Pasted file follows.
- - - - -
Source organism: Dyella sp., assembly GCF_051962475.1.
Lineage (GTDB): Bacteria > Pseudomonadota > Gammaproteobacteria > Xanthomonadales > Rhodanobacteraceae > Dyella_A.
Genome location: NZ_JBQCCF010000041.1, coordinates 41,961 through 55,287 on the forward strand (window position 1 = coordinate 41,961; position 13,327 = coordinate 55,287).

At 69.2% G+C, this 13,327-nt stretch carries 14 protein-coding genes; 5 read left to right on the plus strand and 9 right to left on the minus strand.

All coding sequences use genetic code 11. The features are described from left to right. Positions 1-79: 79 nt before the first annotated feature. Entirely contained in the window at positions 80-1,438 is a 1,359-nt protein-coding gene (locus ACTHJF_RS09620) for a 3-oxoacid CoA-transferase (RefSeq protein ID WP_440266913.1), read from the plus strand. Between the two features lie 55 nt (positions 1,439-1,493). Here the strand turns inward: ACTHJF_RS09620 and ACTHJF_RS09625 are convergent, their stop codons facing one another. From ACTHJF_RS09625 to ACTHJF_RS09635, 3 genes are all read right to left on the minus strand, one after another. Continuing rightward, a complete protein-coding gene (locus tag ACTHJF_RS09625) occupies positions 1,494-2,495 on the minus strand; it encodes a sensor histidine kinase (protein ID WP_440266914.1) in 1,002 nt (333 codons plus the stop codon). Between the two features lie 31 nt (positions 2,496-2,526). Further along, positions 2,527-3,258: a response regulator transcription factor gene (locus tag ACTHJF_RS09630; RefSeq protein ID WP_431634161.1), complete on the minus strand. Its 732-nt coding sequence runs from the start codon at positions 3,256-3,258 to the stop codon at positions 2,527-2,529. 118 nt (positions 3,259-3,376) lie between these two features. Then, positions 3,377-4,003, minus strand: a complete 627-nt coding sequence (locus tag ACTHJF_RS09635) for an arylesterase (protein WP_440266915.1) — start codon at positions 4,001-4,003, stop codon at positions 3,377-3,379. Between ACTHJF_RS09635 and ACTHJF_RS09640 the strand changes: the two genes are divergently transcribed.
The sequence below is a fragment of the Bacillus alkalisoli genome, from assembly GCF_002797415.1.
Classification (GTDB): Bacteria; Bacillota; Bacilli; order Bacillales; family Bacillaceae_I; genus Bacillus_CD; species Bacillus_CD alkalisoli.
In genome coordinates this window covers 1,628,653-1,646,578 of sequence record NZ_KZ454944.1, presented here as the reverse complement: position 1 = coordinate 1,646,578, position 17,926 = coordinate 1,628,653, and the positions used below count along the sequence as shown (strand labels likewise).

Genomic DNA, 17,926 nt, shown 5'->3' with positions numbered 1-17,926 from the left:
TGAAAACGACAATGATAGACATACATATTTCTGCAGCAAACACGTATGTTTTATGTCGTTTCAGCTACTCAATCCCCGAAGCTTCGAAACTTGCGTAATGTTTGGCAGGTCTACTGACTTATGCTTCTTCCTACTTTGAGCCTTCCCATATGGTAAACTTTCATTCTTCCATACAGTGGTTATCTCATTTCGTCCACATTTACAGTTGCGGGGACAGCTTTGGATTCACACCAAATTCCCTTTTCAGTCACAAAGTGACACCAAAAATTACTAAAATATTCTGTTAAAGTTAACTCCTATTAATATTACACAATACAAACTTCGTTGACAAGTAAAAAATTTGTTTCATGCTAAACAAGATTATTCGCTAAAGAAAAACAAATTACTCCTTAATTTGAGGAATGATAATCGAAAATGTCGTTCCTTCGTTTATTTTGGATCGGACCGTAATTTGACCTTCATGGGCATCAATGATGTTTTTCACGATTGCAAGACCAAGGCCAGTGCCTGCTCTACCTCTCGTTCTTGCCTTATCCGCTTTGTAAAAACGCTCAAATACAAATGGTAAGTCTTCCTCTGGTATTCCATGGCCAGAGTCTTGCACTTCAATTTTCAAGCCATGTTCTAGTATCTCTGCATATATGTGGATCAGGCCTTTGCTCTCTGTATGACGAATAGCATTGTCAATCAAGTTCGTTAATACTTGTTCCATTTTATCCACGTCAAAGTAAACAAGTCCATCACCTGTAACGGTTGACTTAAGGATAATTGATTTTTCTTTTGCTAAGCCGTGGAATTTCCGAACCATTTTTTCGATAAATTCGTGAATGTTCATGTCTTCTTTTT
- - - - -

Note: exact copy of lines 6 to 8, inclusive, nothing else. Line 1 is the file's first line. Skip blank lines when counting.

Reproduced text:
The sequence below is a fragment of the Bacillus alkalisoli genome, from assembly GCF_002797415.1.
Classification (GTDB): Bacteria; Bacillota; Bacilli; order Bacillales; family Bacillaceae_I; genus Bacillus_CD; species Bacillus_CD alkalisoli.
In genome coordinates this window covers 1,628,653-1,646,578 of sequence record NZ_KZ454944.1, presented here as the reverse complement: position 1 = coordinate 1,646,578, position 17,926 = coordinate 1,628,653, and the positions used below count along the sequence as shown (strand labels likewise).